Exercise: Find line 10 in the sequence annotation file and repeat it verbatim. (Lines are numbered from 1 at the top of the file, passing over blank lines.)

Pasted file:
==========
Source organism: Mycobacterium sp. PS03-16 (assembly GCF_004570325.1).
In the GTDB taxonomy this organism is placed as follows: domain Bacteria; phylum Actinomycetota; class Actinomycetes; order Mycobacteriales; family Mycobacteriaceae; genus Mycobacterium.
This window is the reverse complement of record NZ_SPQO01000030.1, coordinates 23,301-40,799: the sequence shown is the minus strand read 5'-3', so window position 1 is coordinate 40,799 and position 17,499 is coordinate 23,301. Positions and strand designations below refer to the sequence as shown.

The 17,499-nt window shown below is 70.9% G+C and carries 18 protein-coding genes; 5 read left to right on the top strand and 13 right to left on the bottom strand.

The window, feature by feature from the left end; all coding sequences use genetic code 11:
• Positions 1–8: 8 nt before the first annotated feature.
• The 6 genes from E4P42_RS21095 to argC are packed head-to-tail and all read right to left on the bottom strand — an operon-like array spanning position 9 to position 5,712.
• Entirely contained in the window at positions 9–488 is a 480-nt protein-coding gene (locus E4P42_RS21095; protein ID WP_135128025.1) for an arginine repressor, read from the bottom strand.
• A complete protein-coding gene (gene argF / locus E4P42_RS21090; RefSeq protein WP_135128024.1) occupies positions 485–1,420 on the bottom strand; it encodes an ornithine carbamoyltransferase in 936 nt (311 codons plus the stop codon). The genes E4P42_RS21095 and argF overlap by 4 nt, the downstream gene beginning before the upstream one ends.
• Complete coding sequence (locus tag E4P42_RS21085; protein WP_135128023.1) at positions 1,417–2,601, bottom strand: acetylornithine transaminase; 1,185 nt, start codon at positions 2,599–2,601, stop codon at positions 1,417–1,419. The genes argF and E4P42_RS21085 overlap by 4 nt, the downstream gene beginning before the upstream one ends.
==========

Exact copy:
• Complete coding sequence (locus tag E4P42_RS21085; protein WP_135128023.1) at positions 1,417–2,601, bottom strand: acetylornithine transaminase; 1,185 nt, start codon at positions 2,599–2,601, stop codon at positions 1,417–1,419. The genes argF and E4P42_RS21085 overlap by 4 nt, the downstream gene beginning before the upstream one ends.